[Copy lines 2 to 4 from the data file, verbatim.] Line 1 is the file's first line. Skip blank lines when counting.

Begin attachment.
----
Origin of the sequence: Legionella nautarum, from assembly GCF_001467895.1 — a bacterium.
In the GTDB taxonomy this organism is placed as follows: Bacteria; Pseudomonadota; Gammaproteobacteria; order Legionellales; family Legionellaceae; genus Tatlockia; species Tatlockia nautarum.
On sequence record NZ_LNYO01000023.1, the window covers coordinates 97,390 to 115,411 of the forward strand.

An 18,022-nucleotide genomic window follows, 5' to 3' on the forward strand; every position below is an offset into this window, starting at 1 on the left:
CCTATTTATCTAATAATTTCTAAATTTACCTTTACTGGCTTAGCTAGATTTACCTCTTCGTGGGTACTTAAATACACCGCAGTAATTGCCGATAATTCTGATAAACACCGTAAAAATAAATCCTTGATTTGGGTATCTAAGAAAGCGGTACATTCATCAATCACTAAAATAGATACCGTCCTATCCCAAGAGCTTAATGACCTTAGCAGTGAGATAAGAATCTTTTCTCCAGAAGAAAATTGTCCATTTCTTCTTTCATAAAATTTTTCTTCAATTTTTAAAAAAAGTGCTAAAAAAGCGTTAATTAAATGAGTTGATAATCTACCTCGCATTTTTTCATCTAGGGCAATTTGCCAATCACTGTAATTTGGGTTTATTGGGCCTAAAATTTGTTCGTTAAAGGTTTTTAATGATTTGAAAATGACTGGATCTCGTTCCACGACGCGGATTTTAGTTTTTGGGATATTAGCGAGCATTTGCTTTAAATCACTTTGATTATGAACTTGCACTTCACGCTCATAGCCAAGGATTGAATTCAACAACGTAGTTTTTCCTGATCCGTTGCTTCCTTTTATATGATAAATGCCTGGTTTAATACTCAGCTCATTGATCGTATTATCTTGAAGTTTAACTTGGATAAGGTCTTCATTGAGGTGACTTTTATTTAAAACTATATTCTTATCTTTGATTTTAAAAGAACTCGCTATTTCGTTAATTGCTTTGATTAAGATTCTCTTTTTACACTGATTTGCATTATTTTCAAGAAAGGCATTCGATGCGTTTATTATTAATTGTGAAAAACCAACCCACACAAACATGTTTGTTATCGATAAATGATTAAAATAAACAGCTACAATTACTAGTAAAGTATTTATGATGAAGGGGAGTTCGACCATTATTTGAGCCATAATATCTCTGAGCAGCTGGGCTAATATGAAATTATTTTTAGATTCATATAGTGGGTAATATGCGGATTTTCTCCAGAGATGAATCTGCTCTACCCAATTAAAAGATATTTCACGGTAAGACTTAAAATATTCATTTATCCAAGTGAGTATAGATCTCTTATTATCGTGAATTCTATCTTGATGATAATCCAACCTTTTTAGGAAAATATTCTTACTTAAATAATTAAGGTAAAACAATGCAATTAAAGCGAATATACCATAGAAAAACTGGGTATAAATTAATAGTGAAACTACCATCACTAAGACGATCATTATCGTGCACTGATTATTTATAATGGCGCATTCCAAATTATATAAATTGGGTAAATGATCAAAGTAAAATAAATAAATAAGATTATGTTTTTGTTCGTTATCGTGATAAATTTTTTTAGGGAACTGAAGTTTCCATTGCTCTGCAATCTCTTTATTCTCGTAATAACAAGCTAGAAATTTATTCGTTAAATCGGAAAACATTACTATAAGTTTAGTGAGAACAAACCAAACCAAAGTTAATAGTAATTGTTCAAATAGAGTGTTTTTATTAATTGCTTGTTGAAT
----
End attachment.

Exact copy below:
In the GTDB taxonomy this organism is placed as follows: Bacteria; Pseudomonadota; Gammaproteobacteria; order Legionellales; family Legionellaceae; genus Tatlockia; species Tatlockia nautarum.
On sequence record NZ_LNYO01000023.1, the window covers coordinates 97,390 to 115,411 of the forward strand.

An 18,022-nucleotide genomic window follows, 5' to 3' on the forward strand; every position below is an offset into this window, starting at 1 on the left: